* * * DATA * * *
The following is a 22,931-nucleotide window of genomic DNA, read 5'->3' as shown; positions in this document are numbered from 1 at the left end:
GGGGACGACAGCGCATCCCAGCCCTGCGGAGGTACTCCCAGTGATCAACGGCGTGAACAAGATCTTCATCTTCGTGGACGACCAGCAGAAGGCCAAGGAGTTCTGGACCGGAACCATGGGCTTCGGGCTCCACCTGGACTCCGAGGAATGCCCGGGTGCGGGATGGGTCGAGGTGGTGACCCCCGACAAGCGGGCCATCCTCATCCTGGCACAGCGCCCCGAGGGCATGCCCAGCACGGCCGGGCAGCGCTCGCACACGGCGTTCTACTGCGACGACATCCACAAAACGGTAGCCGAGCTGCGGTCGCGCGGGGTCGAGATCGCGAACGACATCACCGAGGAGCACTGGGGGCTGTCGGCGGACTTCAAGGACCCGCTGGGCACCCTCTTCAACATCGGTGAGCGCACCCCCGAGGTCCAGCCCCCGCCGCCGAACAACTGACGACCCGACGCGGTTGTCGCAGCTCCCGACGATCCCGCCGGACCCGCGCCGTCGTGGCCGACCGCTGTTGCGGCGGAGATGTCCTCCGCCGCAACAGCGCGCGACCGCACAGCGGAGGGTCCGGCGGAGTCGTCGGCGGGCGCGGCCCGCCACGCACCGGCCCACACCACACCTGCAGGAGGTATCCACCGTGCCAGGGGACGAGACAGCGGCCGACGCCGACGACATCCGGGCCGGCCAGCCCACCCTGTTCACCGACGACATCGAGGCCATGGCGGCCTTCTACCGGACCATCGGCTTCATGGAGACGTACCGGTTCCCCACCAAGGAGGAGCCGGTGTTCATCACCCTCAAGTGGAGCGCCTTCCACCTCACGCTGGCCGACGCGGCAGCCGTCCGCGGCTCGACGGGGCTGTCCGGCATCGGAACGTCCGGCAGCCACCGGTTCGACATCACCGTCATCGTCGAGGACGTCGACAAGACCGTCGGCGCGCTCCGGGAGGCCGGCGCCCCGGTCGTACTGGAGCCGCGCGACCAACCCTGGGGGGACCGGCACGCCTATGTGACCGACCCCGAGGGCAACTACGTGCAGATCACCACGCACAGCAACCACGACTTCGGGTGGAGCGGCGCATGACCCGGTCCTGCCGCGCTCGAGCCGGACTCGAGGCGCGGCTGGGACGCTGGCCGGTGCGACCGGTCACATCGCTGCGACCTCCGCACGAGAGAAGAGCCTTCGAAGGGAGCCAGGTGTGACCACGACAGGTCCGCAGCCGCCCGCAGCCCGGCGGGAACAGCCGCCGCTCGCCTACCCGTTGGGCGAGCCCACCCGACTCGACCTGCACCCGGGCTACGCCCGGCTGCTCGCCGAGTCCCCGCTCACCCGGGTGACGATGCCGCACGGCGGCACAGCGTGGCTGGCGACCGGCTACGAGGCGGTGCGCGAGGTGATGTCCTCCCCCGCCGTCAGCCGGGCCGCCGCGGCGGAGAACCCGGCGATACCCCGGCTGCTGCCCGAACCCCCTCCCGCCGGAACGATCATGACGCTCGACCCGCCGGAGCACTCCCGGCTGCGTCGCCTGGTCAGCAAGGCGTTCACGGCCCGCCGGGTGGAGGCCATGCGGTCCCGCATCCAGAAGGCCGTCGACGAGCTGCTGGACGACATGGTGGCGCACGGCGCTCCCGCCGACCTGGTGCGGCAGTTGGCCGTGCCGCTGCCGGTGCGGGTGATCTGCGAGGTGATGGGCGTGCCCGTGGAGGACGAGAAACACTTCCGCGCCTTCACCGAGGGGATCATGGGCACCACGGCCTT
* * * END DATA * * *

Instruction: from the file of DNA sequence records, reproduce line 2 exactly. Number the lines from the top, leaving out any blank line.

GGGGACGACAGCGCATCCCAGCCCTGCGGAGGTACTCCCAGTGATCAACGGCGTGAACAAGATCTTCATCTTCGTGGACGACCAGCAGAAGGCCAAGGAGTTCTGGACCGGAACCATGGGCTTCGGGCTCCACCTGGACTCCGAGGAATGCCCGGGTGCGGGATGGGTCGAGGTGGTGACCCCCGACAAGCGGGCCATCCTCATCCTGGCACAGCGCCCCGAGGGCATGCCCAGCACGGCCGGGCAGCGCTCGCACACGGCGTTCTACTGCGACGACATCCACAAAACGGTAGCCGAGCTGCGGTCGCGCGGGGTCGAGATCGCGAACGACATCACCGAGGAGCACTGGGGGCTGTCGGCGGACTTCAAGGACCCGCTGGGCACCCTCTTCAACATCGGTGAGCGCACCCCCGAGGTCCAGCCCCCGCCGCCGAACAACTGACGACCCGACGCGGTTGTCGCAGCTCCCGACGATCCCGCCGGACCCGCGCCGTCGTGGCCGACCGCTGTTGCGGCGGAGATGTCCTCCGCCGCAACAGCGCGCGACCGCACAGCGGAGGGTCCGGCGGAGTCGTCGGCGGGCGCGGCCCGCCACGCACCGGCCCACACCACACCTGCAGGAGGTATCCACCGTGCCAGGGGACGAGACAGCGGCCGACGCCGACGACATCCGGGCCGGCCAGCCCACCCTGTTCACCGACGACATCGAGGCCATGGCGGCCTTCTACCGGACCATCGGCTTCATGGAGACGTACCGGTTCCCCACCAAGGAGGAGCCGGTGTTCATCACCCTCAAGTGGAGCGCCTTCCACCTCACGCTGGCCGACGCGGCAGCCGTCCGCGGCTCGACGGGGCTGTCCGGCATCGGAACGTCCGGCAGCCACCGGTTCGACATCACCGTCATCGTCGAGGACGTCGACAAGACCGTCGGCGCGCTCCGGGAGGCCGGCGCCCCGGTCGTACTGGAGCCGCGCGACCAACCCTGGGGGGACCGGCACGCCTATGTGACCGACCCCGAGGGCAACTACGTGCAGATCACCACGCACAGCAACCACGACTTCGGGTGGAGCGGCGCATGACCCGGTCCTGCCGCGCTCGAGCCGGACTCGAGGCGCGGCTGGGACGCTGGCCGGTGCGACCGGTCACATCGCTGCGACCTCCGCACGAGAGAAGAGCCTTCGAAGGGAGCCAGGTGTGACCACGACAGGTCCGCAGCCGCCCGCAGCCCGGCGGGAACAGCCGCCGCTCGCCTACCCGTTGGGCGAGCCCACCCGACTCGACCTGCACCCGGGCTACGCCCGGCTGCTCGCCGAGTCCCCGCTCACCCGGGTGACGATGCCGCACGGCGGCACAGCGTGGCTGGCGACCGGCTACGAGGCGGTGCGCGAGGTGATGTCCTCCCCCGCCGTCAGCCGGGCCGCCGCGGCGGAGAACCCGGCGATACCCCGGCTGCTGCCCGAACCCCCTCCCGCCGGAACGATCATGACGCTCGACCCGCCGGAGCACTCCCGGCTGCGTCGCCTGGTCAGCAAGGCGTTCACGGCCCGCCGGGTGGAGGCCATGCGGTCCCGCATCCAGAAGGCCGTCGACGAGCTGCTGGACGACATGGTGGCGCACGGCGCTCCCGCCGACCTGGTGCGGCAGTTGGCCGTGCCGCTGCCGGTGCGGGTGATCTGCGAGGTGATGGGCGTGCCCGTGGAGGACGAGAAACACTTCCGCGCCTTCACCGAGGGGATCATGGGCACCACGGCCTT